Editor’s Note: This gunshot wound story was originally published in September of 2017
What started as a routine, early morning training run turned into a life-threatening encounter for 44-year-old James Rathbun.
In Cedar Hill, Texas, just outside of Dallas, Rathbun was in his tapering stage preparing for the Spartan Beast race in Breckenridge, Colorado. He had been training since January, and this day, like many other days before, he slipped on a weighted vest before stepping out of his home. On August 22, a little after 5 a.m., Rathbun took his dog and started running.
After running some laps near his home, he popped by his house to grab some coffee and put his dog, PupPup, back inside. When he headed out again for a few more rounds, coffee cup in tow, Rathbun passed a man on the sidewalk.
He said, “Hey, good morning,” and kept going. When the other man stopped to turn around, Rathbun figured he was just going to ask for directions. With earbuds in, it was hard to hear.
“He says something that I thought was, ‘give me your water,’ and I just said, ‘Well, I don’t have any water, I just have this coffee cup,’” Rathbun said. “Then he slaps me, and I’m in shock. That’s definitely not a way to greet a neighbor.”
The man asked Rathbun the same question and slapped him again. Rathbun took his earphones out to hear the man was actually asking for his wallet.
When Rathbun said he didn’t have it with them, an altercation ensued. Rathbun swung his Yeti cup full of coffee at him, fell in between two cars, and then heard two gun shots without feeling anything at first. The man circled the car, looked down at Rathbun, and ran off.
Rathbun called 911 as he hobbled home, bleeding along the sidewalk. His wife woke up to find him stumbling in the door, saying he had been shot and needed her to put pressure on the wound with a towel.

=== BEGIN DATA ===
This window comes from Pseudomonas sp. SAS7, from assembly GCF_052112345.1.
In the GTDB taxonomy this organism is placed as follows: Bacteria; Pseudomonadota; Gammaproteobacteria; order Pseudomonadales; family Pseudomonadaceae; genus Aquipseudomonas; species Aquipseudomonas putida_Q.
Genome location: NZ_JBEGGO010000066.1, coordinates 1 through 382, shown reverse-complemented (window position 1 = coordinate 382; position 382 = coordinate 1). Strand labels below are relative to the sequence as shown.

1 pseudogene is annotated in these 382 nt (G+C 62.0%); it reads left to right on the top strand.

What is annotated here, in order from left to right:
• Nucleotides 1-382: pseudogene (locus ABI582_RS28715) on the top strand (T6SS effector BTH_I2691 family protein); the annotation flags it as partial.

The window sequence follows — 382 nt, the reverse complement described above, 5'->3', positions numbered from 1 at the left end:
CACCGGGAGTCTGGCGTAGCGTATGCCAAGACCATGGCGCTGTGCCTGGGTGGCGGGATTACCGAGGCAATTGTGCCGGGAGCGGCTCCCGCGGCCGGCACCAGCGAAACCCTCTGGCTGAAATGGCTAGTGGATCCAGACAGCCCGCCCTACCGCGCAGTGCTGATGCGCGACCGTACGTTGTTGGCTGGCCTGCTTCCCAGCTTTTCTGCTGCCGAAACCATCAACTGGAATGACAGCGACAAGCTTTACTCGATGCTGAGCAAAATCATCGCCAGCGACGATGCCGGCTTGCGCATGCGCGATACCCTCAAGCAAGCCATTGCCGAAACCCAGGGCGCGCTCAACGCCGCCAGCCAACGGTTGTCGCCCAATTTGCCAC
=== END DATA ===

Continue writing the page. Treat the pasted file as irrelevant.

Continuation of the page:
“She got a towel and gave it to me, but then she ran around like a chicken with her head cut off,” Rathbun said, laughing. “I thought okay, well, I’ll put the pressure on myself.”
After he talked with the police and the paramedics took him to the hospital to treat his gunshot wound, Rathbun realized he had actually been shot twice. One bullet went through his shoulder and out his back, inside his scapula, and the second stopped in his weighted vest. The Spartan training tool ended up saving his life.
Rathbun ran the Spartan race Saturday, August 26, just four days after the shooting. Bruised and bandaged, he dropped from the competitive race and moved to the open series, knowing he’d have to take the 12 miles easier than originally planned. Having done Breckenridge the year before, Rathbun said this year’s obstacles were much easier, for which he‘s very grateful. He finished his 10th Spartan race in 4:06:54.
Rathbun is still battling swelling, discomfort, and bruising, but that doesn‘t dampen his sense of humor or drive to complete another race. He plans to run the Dallas Ultra Beast in October later this year.
While he is healing nicely, his shooter has yet to be caught.
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